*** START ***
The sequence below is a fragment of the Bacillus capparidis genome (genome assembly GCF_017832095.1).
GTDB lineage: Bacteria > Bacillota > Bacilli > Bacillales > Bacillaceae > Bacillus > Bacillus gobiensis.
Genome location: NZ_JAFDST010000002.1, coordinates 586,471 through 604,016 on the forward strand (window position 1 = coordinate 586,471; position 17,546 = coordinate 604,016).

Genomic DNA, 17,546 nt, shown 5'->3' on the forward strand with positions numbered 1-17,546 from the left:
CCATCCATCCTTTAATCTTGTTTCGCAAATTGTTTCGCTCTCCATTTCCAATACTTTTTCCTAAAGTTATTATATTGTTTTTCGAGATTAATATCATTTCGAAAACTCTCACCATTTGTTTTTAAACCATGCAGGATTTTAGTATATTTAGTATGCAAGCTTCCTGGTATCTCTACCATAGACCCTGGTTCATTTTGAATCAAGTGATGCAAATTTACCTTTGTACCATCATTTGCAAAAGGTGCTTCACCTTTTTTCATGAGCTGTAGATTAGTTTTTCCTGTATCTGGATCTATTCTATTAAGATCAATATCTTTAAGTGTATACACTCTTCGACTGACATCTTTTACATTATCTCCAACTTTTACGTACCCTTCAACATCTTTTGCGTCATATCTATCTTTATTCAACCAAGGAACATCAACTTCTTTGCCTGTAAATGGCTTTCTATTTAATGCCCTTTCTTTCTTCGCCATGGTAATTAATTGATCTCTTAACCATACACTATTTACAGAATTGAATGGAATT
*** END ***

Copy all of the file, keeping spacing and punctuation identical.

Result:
The sequence below is a fragment of the Bacillus capparidis genome (genome assembly GCF_017832095.1).
GTDB lineage: Bacteria > Bacillota > Bacilli > Bacillales > Bacillaceae > Bacillus > Bacillus gobiensis.
Genome location: NZ_JAFDST010000002.1, coordinates 586,471 through 604,016 on the forward strand (window position 1 = coordinate 586,471; position 17,546 = coordinate 604,016).

Genomic DNA, 17,546 nt, shown 5'->3' on the forward strand with positions numbered 1-17,546 from the left:
CCATCCATCCTTTAATCTTGTTTCGCAAATTGTTTCGCTCTCCATTTCCAATACTTTTTCCTAAAGTTATTATATTGTTTTTCGAGATTAATATCATTTCGAAAACTCTCACCATTTGTTTTTAAACCATGCAGGATTTTAGTATATTTAGTATGCAAGCTTCCTGGTATCTCTACCATAGACCCTGGTTCATTTTGAATCAAGTGATGCAAATTTACCTTTGTACCATCATTTGCAAAAGGTGCTTCACCTTTTTTCATGAGCTGTAGATTAGTTTTTCCTGTATCTGGATCTATTCTATTAAGATCAATATCTTTAAGTGTATACACTCTTCGACTGACATCTTTTACATTATCTCCAACTTTTACGTACCCTTCAACATCTTTTGCGTCATATCTATCTTTATTCAACCAAGGAACATCAACTTCTTTGCCTGTAAATGGCTTTCTATTTAATGCCCTTTCTTTCTTCGCCATGGTAATTAATTGATCTCTTAACCATACACTATTTACAGAATTGAATGGAATT